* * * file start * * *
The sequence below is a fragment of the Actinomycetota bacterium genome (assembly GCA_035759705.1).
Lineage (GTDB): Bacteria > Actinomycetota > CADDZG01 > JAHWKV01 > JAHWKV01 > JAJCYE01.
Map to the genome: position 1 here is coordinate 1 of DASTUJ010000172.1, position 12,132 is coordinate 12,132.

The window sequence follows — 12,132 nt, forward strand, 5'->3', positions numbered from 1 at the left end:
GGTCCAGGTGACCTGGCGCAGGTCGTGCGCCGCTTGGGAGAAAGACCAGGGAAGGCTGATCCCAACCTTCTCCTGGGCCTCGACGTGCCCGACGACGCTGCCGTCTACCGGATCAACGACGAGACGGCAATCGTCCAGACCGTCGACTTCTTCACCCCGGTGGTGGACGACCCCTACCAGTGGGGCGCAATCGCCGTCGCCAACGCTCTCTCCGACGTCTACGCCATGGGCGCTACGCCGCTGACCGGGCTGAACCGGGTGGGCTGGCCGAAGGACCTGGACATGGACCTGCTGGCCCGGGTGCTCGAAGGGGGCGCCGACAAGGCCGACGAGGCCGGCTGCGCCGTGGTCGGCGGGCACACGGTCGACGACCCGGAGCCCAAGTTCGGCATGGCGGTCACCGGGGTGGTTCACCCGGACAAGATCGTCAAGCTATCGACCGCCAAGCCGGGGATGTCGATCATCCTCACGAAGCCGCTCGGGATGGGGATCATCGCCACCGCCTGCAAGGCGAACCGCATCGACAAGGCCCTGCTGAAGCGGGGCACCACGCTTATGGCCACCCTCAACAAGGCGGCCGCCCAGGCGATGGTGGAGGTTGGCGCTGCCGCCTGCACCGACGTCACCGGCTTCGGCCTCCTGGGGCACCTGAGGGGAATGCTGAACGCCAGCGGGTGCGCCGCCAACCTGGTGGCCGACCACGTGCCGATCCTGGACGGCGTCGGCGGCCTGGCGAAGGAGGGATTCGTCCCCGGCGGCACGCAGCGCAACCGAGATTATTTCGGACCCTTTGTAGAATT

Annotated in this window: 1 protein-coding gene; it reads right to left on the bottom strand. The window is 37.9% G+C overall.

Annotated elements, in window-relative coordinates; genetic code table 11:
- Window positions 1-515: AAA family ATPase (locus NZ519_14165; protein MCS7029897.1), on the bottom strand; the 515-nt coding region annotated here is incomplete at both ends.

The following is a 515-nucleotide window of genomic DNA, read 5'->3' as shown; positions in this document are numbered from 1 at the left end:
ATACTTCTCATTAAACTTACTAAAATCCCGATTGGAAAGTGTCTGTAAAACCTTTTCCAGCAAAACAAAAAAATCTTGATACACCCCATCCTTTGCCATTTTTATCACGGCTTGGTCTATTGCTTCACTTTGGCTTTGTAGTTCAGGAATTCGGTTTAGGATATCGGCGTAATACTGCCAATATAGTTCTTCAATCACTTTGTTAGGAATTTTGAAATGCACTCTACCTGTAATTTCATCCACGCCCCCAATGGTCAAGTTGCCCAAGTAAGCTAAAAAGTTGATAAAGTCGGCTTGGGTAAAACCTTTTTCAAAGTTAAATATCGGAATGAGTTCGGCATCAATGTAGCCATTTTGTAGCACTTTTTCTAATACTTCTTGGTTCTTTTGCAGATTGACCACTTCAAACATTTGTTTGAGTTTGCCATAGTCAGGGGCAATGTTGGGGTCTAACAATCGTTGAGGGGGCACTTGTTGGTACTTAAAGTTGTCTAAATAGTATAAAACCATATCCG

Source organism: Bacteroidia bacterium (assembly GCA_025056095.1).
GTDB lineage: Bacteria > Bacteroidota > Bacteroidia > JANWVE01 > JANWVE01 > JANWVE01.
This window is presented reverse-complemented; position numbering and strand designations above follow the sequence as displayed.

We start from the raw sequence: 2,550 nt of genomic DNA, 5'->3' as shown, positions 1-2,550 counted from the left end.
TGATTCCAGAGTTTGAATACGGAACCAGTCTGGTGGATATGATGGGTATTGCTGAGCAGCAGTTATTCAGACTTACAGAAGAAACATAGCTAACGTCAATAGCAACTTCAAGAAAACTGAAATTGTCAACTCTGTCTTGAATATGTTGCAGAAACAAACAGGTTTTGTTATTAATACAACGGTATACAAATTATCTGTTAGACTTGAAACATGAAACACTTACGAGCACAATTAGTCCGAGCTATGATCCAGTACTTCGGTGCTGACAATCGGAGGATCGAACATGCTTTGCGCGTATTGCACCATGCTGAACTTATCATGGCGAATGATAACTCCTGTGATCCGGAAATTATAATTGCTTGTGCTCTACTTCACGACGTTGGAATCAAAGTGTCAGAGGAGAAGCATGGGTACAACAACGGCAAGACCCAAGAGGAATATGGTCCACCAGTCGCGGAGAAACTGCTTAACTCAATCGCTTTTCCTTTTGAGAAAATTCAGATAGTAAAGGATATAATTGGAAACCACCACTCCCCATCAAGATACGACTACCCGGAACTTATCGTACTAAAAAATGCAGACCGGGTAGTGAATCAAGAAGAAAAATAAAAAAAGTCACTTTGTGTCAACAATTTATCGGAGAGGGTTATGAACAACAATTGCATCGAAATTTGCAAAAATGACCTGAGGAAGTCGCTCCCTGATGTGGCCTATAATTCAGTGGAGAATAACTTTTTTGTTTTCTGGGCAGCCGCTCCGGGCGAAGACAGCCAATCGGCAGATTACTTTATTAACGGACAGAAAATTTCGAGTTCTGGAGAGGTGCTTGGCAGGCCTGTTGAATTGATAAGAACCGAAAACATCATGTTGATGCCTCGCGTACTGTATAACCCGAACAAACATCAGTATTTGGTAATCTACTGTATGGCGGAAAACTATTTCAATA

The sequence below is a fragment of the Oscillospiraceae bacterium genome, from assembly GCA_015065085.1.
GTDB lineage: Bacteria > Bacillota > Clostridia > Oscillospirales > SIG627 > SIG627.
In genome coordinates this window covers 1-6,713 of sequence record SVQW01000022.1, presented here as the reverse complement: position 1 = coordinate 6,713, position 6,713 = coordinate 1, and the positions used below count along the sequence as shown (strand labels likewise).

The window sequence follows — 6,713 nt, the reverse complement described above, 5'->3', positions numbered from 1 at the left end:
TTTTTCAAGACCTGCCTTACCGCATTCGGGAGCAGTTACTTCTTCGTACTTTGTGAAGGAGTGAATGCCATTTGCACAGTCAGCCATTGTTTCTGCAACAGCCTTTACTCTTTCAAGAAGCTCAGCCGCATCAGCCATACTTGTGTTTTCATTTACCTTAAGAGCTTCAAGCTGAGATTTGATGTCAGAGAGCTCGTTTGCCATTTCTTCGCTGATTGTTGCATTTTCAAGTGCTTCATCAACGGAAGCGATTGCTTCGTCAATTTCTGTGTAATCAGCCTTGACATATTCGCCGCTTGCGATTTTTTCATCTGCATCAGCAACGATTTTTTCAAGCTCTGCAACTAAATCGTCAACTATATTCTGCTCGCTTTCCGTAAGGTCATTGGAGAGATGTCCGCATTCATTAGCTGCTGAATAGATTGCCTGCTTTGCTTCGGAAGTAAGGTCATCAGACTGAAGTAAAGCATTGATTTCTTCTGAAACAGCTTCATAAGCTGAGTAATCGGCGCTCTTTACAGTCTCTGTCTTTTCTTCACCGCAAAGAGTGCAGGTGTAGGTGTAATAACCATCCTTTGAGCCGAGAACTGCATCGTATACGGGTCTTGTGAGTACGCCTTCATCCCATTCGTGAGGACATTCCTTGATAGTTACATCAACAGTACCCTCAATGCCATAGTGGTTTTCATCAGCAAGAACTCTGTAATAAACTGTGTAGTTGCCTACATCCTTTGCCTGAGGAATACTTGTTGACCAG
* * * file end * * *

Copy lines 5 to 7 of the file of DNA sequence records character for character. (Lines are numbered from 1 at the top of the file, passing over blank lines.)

GGTCCAGGTGACCTGGCGCAGGTCGTGCGCCGCTTGGGAGAAAGACCAGGGAAGGCTGATCCCAACCTTCTCCTGGGCCTCGACGTGCCCGACGACGCTGCCGTCTACCGGATCAACGACGAGACGGCAATCGTCCAGACCGTCGACTTCTTCACCCCGGTGGTGGACGACCCCTACCAGTGGGGCGCAATCGCCGTCGCCAACGCTCTCTCCGACGTCTACGCCATGGGCGCTACGCCGCTGACCGGGCTGAACCGGGTGGGCTGGCCGAAGGACCTGGACATGGACCTGCTGGCCCGGGTGCTCGAAGGGGGCGCCGACAAGGCCGACGAGGCCGGCTGCGCCGTGGTCGGCGGGCACACGGTCGACGACCCGGAGCCCAAGTTCGGCATGGCGGTCACCGGGGTGGTTCACCCGGACAAGATCGTCAAGCTATCGACCGCCAAGCCGGGGATGTCGATCATCCTCACGAAGCCGCTCGGGATGGGGATCATCGCCACCGCCTGCAAGGCGAACCGCATCGACAAGGCCCTGCTGAAGCGGGGCACCACGCTTATGGCCACCCTCAACAAGGCGGCCGCCCAGGCGATGGTGGAGGTTGGCGCTGCCGCCTGCACCGACGTCACCGGCTTCGGCCTCCTGGGGCACCTGAGGGGAATGCTGAACGCCAGCGGGTGCGCCGCCAACCTGGTGGCCGACCACGTGCCGATCCTGGACGGCGTCGGCGGCCTGGCGAAGGAGGGATTCGTCCCCGGCGGCACGCAGCGCAACCGAGATTATTTCGGACCCTTTGTAGAATT

Annotated in this window: 1 protein-coding gene; it reads right to left on the bottom strand. The window is 37.9% G+C overall.

Annotated elements, in window-relative coordinates; genetic code table 11: